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Marijuana banking issue looms large in the wake of Amendment 64

Amendment 64 proponent Mason Tvert thinks mainstream media attention to marijuana legalization in Colorado and Washington state, which approved a separate measure, has already started to wane. But this morning, National Public Radio gave a countrywide platform to a topic we've been addressing for years -- the difficulty of doing pot business when banks refuse to take cannabis cash.

The NPR piece focuses on Washington. Reporter Chana Joffe-Walt, of the outlet's Planet Money team, chats with a banker who says he won't take medical marijuana operations as clients for fear of running afoul of the federal government, which insures accounts for financial institutions across the U.S. and continues to regard weed as illegal no matter what voters in two of the fifty states want.

That's followed by a conversation with Seattle MMJ center owner John Davis, who teaches a class in how to deal with such restrictions. But while he has advice about how to operate on an entirely cash basis, he admits that he obtained a bank account by simply not telling officers at the one he uses how he makes his money.

This is precisely the conundrum Wanda James found herself in, as she explained to us in an October post about the closure of her edibles business, Simply Pure. "You can't run a business without a bank account, but the only way to get a bank account now is to lie," she said. "And that just doesn't make sense to me. We are not criminals. So why should we have to lie about a business that's registered with the Secretary of State?"

When faced with operating in the light of day or covering up, James and husband/business partner Scott Durrah made a different choice than did Davis. "We'd been with our bank for numerous years for all of our businesses," she noted. "But then we got a letter stating that they were closing our account on July 17. We went back and forth with all the different things happening, but in the end, we realized the only way to get a bank account now is to lie. Just about everybody has one, but the only way they can do it is to put it under a different business category, like 'wellness center' or 'massage center' or whatever. And I just couldn't do that."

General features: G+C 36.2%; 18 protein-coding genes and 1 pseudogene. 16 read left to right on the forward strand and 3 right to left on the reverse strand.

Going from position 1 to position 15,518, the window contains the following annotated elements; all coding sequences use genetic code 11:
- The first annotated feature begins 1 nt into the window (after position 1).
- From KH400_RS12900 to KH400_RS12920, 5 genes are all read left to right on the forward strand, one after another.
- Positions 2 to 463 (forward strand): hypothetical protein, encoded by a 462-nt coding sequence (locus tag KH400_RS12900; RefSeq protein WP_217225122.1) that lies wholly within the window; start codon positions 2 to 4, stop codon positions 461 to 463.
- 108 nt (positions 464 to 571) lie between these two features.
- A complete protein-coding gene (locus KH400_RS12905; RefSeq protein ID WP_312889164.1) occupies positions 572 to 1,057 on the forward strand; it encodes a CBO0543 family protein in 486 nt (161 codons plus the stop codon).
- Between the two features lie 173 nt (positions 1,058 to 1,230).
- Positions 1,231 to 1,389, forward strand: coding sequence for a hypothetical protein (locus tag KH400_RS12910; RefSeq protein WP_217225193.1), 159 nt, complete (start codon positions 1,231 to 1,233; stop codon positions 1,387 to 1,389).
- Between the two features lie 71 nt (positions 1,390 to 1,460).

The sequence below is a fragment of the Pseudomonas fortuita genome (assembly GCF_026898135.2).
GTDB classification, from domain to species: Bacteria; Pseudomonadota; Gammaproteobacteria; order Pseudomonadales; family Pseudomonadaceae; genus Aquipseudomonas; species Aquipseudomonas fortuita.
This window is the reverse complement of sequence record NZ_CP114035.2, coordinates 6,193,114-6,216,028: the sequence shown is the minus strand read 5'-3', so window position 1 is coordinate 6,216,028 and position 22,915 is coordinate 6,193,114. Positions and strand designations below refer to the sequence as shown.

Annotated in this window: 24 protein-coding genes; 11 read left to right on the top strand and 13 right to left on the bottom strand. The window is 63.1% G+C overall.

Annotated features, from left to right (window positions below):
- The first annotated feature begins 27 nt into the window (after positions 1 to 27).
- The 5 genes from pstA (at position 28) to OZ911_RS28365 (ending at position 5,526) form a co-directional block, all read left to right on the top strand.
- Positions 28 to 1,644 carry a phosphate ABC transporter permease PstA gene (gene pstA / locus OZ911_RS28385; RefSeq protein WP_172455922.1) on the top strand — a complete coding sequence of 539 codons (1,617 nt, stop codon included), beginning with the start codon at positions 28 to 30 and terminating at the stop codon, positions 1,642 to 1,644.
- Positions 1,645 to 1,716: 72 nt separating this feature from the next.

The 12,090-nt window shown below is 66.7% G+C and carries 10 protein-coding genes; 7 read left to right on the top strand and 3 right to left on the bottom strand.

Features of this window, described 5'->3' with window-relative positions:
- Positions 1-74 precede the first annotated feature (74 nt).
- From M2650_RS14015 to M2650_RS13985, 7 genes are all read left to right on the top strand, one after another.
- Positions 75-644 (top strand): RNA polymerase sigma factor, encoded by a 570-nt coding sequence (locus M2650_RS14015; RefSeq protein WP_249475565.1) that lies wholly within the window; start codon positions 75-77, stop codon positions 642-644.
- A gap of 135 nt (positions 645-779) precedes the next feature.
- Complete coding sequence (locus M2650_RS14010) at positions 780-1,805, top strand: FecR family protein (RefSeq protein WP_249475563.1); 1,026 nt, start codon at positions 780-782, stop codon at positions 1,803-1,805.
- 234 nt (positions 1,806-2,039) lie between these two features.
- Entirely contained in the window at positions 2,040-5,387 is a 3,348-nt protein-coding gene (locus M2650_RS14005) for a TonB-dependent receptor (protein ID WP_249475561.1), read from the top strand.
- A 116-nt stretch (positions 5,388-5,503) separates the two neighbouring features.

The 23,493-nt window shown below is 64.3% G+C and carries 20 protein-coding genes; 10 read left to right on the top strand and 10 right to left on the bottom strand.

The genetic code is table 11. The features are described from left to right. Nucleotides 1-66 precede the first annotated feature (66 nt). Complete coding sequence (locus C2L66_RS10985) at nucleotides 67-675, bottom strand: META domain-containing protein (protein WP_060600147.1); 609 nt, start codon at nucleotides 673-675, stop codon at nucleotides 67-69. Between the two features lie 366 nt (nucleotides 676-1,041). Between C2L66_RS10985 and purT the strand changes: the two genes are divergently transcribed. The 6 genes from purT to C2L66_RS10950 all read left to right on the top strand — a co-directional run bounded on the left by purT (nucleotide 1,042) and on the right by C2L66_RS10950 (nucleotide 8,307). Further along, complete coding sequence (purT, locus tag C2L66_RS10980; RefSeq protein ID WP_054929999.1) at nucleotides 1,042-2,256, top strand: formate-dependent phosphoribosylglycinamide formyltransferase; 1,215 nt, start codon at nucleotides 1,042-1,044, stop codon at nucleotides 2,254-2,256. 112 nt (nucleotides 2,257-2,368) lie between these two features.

Hence, James and Durrah pulled the plug on Simply Pure, at least for now, in order to concentrate on a new restaurant project. The move "is a political statement," she stressed. "As an industry, we employ thousands of people and bring the state millions in taxes and fees. We are a legal business. So why do I have to lie to have a bank account? You can't even pay your taxes without one. Taxes are supposed to be paid electronically through your bank account...."

Continue to read more about marijuana and banking, as well as to hear the NPR report.

Diana DeGette at a recent early voting event, joined by Denver mayor Michael Hancock.
Diana DeGette at a recent early voting event, joined by Denver mayor Michael Hancock.
Photo by Sam Levin

Not that James has washed her hands of the medical marijuana industry. "We're working right now with Jared Polis, Diana DeGette and Ed Perlmutter," she revealed. "All of them have signed on to the banking bill in Congress. Right now, the government and the banks are operating under a 1980s law that was designed to stop cocaine dealers from having bank accounts, and to the best of my knowledge, Scarface isn't on the Secretary of State's website. We have a business here, so it shouldn't fall under that law."

The same trio of legislators is also behind a bill that would exempt Colorado from federal law in light of Amendment 64's passage.

On top of a legislative fix at the federal level, other theories about how to solve the banking problem are being floated locally. For instance, attorney Rob Corry thinks banks run by Tribal Nations could take on such businesses under sovereignty provisions.

Meanwhile, uncertainty continues to rule. Governor John Hickenlooper stressed the urgent need for answers in regard to federal marijuana policy in Colorado during a phone conversation with Attorney General Eric Holder last week. But thus far, no announcements have been made about how much leeway, if any, the feds will allow Colorado and Washington when it comes to their individual marijuana measures. And even if the Obama administration decides to look the other way in regard to Amendment 64's retail provisions, that's no guarantee a banking loophole will be created for marijuana businesses.

Listen to the NPR report here.

More from our Marijuana archive: "Marijuana: Wanda James on closure of edibles business, MMJ banking, Obama and more."